Guardian News and Media/New Delhi
The pounding beats of bhangra music blare out of Satish’s tractor as it roars across the charred, black earth of his farm. Fresh seeds are scattered in its wake. Yet hanging thick in the air, over this scene of new beginnings, is the tell-tale smoky stench of what came before.
Like tens of thousands of farmers in India’s northern states of Haryana, Punjab and Uttar Pradesh, Satish, whose farm sits on the outskirts of the rural Haryana village of Gharaunda, had recently cleared his fields of old rice crop stubble to make way for wheat by setting it alight. The practice was banned when its contribution to the mounting pollution crisis in nearby Delhi and across northern India became impossible to ignore, but deprived of equally cheap and easy alternatives of preparing the fields, farmers have continued to flout the law.
As record-breaking pollution threw Delhi into a state of crisis this week, and the city was shrouded in a thick brown smog with toxins over 50 times the levels deemed healthy, crop burning – which began in earnest in late October and is due to continue for the rest of the month – was labelled as the chief culprit. According to the government environment agency, almost 50% of Delhi’s pollution was from crop burning.
“Burning is very common, everyone around here does it and just ignores the laws,” said Satish, who claimed only to be looking after the blackened land, though neighbouring farmers later confirmed he was the owner. “What choice do we have? For most of us this method is the only option to clear our fields. I cannot afford to buy a machine and even to rent it is Rs10,000 (£110), maybe more. To burn it is just Rs1,000 and the next day it is done.”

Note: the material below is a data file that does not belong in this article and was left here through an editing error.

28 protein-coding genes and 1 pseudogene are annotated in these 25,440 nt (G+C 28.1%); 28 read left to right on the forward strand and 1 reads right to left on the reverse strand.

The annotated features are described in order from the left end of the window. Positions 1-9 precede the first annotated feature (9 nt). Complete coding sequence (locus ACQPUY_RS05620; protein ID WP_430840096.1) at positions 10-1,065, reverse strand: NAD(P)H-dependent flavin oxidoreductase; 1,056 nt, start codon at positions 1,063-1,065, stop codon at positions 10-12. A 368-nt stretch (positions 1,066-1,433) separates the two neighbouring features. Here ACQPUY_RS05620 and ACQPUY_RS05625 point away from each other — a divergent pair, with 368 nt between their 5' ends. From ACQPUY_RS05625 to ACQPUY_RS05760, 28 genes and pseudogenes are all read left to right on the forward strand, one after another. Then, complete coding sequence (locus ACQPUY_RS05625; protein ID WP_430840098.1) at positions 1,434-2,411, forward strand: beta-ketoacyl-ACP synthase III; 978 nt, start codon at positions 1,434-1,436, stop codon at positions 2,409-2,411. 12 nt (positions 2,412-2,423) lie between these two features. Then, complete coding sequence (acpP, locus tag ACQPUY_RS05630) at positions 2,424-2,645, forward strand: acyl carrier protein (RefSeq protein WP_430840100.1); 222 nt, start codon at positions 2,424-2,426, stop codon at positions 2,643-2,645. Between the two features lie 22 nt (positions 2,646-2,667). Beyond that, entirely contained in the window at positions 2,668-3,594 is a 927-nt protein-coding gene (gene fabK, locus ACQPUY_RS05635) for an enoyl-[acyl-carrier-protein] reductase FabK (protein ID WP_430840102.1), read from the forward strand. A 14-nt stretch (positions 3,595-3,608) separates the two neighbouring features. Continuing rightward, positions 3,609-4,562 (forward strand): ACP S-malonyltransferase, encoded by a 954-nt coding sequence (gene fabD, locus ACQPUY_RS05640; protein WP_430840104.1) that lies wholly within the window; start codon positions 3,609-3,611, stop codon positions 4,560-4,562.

Enforcement of the law has been lax, with state governments keen to keep the large voting bloc of farmers on side. On Wednesday, over 5,000 crop-burning fires were registered in Haryana and Punjab in a single day and the total over the week exceeded 10,000. While a few farmers in Haryana and Punjab have been issued fines, and some carry out the burning under the cover of darkness, most said they had largely been left undisturbed.
At the Indian Supreme Court on Wednesday, Justice Arun Mishra reprimanded the chief ministers of Haryana, Punjab and Uttar Pradesh for failing to tackle the problem, and ordered them to begin giving financial incentives to farmers who had not burnt their fields. “Punishing poor farmers for burning stubble is not a solution,” said Mishra.
Indeed, across Haryana, farmers remained defensive about their role in northern India’s pollution crisis, arguing they have been both made into scapegoats for a much wider problem and also been expected to switch to more expensive methods and machinery, without any support from the state or national government.
The problems caused by crop stubble have worsened in recent years, because the machines that are now used to harvest the rice leave several inches of stubble in the ground. Even just a few years ago, this excess crop would be used by farmers for cooking, as hay to keep their animals warm or even as extra insulation for homes, but that is increasingly outdated.
Sitting atop his motorcycle looking out over the smoking fields, Sultan Singh, 59, said that farmers had been unfairly demonised for the toxic levels of pollution that engulfed Delhi this week. He had burned his seven acres 15 days earlier.